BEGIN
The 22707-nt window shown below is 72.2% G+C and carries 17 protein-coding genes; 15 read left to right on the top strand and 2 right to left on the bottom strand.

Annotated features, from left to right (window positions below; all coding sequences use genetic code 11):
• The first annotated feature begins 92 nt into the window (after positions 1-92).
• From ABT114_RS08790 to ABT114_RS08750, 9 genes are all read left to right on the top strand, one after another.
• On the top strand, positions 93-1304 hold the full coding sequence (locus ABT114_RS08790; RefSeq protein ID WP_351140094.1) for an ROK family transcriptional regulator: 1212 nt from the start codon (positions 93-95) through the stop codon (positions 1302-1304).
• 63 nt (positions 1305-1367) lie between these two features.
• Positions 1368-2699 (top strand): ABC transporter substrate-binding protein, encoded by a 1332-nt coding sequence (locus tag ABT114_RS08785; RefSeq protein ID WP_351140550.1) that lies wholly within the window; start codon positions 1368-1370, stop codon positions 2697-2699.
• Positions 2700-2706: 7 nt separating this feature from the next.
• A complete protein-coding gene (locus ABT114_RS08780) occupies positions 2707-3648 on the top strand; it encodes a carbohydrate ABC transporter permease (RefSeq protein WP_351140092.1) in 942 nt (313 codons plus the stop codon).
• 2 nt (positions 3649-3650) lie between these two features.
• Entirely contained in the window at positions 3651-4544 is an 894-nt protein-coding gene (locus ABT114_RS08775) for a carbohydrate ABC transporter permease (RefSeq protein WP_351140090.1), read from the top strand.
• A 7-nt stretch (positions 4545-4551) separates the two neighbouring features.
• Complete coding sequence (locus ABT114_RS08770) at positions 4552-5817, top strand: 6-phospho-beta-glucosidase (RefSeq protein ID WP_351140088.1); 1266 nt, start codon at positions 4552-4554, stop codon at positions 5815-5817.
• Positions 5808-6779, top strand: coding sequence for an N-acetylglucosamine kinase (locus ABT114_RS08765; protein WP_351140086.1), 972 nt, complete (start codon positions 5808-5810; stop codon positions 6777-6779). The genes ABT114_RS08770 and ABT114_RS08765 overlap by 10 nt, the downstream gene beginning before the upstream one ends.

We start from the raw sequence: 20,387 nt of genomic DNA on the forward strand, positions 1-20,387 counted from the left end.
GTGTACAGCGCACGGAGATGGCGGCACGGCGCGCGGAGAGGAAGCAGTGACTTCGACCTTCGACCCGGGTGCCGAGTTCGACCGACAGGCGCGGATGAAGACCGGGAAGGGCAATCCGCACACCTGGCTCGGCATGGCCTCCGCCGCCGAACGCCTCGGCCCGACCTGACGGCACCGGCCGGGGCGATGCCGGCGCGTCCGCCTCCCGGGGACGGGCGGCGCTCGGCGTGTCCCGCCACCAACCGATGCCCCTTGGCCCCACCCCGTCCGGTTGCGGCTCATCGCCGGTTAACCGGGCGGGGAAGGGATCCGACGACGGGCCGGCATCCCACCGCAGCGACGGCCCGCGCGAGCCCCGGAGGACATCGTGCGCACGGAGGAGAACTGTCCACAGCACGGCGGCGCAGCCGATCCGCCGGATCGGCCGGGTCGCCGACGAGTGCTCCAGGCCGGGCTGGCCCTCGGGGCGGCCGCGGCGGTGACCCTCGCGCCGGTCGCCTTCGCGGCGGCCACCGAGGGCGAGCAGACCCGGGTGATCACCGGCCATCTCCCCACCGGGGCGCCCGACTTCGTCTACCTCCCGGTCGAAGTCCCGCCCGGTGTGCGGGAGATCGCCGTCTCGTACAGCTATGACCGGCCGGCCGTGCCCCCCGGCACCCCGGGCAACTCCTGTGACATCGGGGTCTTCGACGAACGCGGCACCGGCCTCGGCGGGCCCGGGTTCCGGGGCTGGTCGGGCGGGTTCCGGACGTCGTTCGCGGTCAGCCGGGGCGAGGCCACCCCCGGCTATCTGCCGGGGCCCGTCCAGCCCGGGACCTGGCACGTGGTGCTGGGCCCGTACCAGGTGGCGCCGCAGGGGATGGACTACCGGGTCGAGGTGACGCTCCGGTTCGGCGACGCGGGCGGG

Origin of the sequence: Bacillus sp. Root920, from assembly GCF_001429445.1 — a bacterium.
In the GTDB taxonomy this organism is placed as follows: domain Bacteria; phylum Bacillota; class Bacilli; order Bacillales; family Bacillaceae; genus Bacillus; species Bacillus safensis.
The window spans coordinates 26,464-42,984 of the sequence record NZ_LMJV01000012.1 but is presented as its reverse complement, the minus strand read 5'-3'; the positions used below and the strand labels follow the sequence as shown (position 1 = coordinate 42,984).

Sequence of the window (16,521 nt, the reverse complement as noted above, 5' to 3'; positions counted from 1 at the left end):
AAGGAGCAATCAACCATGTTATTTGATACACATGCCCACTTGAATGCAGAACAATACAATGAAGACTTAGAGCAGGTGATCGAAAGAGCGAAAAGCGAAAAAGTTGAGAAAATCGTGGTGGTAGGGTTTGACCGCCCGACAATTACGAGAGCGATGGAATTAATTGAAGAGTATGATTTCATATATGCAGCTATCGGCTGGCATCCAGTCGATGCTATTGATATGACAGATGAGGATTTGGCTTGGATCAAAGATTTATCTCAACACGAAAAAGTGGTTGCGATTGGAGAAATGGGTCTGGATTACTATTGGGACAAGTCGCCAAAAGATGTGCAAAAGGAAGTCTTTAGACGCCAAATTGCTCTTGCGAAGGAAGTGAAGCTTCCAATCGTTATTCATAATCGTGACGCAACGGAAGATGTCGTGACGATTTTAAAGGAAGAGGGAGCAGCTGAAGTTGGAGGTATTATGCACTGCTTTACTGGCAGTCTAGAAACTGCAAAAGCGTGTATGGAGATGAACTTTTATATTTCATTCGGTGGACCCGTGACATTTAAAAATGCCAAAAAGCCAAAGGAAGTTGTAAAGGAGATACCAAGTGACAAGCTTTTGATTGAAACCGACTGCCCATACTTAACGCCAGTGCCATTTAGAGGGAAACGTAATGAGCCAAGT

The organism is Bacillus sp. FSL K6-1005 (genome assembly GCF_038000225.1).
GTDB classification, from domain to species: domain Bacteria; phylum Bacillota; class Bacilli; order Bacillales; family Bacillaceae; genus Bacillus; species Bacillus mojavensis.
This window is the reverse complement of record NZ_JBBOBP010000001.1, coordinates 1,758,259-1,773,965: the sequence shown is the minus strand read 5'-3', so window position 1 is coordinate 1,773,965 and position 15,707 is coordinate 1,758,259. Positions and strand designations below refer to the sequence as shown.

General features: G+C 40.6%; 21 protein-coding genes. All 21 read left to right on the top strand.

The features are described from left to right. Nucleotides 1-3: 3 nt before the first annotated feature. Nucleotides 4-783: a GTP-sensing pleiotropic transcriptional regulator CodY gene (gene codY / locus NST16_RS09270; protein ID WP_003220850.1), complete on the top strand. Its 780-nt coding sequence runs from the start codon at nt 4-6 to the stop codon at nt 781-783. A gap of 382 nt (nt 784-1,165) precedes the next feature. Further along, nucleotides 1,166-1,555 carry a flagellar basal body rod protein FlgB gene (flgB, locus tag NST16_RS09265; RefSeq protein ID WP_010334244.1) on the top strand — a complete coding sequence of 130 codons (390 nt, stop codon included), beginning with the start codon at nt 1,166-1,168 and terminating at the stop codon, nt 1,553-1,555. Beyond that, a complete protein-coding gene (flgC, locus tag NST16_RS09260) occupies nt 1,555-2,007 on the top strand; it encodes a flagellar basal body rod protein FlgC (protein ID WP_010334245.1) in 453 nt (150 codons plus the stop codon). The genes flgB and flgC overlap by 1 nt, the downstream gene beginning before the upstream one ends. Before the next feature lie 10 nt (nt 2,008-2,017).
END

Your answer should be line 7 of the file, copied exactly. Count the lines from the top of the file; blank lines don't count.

• Positions 1368-2699 (top strand): ABC transporter substrate-binding protein, encoded by a 1332-nt coding sequence (locus tag ABT114_RS08785; RefSeq protein ID WP_351140550.1) that lies wholly within the window; start codon positions 1368-1370, stop codon positions 2697-2699.